Rabbi's Column - January 2017

Dear Friends,
The Reverend Dr. Martin Luther King’s words continue to instruct:
Darkness cannot drive out darkness; only light can do that.
Hate cannot drive out hate; only love can do that.

It is our job to focus on the light and love; our job to create light and to reach out in love. That is why I am thrilled to participate in a Hartmann Institute conference on Martin Luther King Day on "Jews and Muslims in America Today: Political Challenges and Moral Opportunitiees." Notable speakers include Representative Keith Ellison from Minnesota, the first elected Muslim to serve in the U.S. House of Representatives, and Jeffrey Goldberg, the Editor-in-Chief of the Atlantic. It is much easier to talk about the needed friendship between Jews and Muslims than it is to engage. Engage we will as we religious leaders seize the opportunity to sit in a room filled with Jews and Muslims, to focus on the moral obligations and political challenges that face our communities today.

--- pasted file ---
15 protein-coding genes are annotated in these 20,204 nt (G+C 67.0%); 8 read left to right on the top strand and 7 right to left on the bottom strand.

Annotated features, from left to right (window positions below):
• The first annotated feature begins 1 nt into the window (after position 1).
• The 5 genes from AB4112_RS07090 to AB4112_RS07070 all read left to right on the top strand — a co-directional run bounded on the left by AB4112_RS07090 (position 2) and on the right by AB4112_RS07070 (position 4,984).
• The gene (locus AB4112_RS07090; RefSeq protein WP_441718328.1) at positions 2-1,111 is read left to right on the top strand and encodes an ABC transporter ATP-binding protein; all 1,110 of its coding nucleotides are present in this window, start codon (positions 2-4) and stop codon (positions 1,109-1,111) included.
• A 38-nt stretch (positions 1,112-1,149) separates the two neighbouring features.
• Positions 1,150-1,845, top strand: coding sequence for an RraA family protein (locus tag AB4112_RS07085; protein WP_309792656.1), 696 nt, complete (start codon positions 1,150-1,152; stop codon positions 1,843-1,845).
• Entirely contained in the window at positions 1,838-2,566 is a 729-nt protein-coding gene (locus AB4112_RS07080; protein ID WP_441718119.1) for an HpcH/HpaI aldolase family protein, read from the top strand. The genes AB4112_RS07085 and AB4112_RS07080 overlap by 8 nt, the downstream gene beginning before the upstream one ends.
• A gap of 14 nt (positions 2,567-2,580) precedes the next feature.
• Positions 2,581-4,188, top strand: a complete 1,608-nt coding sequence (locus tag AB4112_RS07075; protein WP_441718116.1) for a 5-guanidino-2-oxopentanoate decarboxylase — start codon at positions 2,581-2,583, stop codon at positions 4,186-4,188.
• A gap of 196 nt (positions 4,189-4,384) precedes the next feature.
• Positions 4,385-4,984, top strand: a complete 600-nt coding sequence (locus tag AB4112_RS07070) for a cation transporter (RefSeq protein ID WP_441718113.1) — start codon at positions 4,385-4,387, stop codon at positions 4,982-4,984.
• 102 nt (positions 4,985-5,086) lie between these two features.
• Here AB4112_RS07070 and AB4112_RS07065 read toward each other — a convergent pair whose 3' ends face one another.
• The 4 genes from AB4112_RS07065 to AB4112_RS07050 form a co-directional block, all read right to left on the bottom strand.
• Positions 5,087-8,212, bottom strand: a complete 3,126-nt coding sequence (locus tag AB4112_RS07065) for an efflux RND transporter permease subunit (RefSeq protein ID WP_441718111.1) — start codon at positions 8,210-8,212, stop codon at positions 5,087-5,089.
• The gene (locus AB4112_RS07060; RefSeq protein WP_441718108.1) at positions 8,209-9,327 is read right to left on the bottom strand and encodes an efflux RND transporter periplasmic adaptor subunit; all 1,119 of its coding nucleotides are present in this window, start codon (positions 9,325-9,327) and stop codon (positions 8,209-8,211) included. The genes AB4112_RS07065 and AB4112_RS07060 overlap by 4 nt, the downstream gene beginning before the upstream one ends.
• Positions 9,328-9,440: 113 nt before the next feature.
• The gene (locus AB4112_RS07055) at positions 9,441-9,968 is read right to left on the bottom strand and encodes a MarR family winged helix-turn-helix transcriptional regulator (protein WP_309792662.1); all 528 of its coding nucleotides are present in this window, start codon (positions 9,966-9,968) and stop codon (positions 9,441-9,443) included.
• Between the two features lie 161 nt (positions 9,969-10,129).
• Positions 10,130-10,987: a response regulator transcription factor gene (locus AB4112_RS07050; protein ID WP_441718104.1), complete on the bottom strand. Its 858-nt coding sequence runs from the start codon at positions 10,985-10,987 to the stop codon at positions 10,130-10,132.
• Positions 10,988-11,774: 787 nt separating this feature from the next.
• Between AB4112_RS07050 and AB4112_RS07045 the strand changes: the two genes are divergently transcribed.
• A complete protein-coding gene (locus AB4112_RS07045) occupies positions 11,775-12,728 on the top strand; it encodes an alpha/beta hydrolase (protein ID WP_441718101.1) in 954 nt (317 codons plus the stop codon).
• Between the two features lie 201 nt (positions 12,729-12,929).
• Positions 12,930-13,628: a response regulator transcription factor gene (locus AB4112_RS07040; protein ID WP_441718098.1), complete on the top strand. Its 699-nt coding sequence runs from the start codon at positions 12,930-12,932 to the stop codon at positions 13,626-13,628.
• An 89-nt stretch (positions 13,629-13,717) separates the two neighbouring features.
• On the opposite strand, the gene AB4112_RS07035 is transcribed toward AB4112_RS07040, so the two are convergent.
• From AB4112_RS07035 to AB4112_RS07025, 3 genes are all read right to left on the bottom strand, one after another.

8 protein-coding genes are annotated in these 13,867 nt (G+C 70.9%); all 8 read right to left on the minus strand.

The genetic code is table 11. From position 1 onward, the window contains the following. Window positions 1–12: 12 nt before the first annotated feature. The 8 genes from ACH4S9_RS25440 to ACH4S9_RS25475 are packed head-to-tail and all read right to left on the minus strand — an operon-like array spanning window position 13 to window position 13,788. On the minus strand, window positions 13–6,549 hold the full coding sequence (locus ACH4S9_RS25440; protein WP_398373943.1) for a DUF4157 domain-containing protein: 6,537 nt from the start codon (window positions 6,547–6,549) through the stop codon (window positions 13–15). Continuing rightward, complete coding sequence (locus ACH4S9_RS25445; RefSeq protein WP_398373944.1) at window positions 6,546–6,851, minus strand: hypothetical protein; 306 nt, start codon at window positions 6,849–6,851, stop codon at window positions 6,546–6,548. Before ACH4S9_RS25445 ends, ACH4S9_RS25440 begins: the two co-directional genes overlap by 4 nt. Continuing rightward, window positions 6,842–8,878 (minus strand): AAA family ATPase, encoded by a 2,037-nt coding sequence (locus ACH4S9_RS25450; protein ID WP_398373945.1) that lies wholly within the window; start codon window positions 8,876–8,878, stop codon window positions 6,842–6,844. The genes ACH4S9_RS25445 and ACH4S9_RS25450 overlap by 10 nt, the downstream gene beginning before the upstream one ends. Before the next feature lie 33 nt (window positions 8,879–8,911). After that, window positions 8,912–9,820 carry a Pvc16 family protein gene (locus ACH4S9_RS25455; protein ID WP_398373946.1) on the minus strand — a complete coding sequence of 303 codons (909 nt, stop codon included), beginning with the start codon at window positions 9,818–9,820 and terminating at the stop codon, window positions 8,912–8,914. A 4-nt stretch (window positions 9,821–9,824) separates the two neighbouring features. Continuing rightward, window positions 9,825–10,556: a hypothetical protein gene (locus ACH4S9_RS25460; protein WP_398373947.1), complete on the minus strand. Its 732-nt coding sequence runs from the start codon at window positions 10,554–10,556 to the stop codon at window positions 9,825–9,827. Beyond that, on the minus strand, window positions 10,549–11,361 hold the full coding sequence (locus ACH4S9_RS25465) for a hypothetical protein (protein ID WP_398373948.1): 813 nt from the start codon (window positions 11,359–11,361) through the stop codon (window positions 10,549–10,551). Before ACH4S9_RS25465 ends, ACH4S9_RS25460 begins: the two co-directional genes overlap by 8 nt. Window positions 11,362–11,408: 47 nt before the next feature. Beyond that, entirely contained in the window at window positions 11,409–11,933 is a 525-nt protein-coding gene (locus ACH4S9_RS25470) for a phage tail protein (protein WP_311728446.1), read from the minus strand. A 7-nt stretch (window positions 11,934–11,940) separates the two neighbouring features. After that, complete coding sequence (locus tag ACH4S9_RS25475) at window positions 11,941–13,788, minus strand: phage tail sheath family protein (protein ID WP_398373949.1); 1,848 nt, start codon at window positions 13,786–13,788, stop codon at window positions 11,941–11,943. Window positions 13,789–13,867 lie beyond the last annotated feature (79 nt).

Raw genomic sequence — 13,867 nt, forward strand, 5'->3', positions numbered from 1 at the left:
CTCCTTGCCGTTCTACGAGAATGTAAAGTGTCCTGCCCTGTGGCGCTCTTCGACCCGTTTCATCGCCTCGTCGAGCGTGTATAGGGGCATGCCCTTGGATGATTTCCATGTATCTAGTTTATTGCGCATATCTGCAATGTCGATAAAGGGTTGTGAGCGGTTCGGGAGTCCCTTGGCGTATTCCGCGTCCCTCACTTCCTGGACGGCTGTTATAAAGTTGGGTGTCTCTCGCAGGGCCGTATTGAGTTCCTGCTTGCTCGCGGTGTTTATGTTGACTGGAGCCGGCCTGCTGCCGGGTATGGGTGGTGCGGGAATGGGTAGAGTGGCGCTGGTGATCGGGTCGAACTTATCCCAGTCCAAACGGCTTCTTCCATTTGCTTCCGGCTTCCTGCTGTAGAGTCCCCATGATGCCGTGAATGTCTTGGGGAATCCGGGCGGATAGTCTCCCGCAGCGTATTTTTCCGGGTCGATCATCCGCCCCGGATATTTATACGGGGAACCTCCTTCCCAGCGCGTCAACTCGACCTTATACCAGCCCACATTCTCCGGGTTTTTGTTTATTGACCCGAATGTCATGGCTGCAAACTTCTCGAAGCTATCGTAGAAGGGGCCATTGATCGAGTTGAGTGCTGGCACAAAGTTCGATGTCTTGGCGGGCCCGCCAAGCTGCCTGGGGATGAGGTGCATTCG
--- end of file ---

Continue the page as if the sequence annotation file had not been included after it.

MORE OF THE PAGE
The month of January also means a new president for our country. Donald Trump will become President Trump on January 20th. I wish him every success. May he have the wisdom and the courage to lead and guide our country in a way that improves the lives of us all, most notable the poor and disenfranchised; may he usher in an era that strengthens our country and the entire world.

The day after the inauguration I will be in Washington, D.C., participating in the Women’s March on Washington. Nancy and I will be there together to encourage our President and all our governmental leaders to champion women’s values, values that coincide with Reform Jewish values: equal rights, equal pay, and equal dignity, equal access to quality health care, including the right to make that most critical of personal health decisions regarding abortion.

As we venture into this new era of American life, we are guided once again by the words of Dr. Martin Luther King:

The ultimate measure of a man is not where he stands in moments of comfort and convenience, but where he stands at times of challenge and controversy.

I implore each of us to stand always on the side of justice and of truth.

Rabbi Stacy K. Offner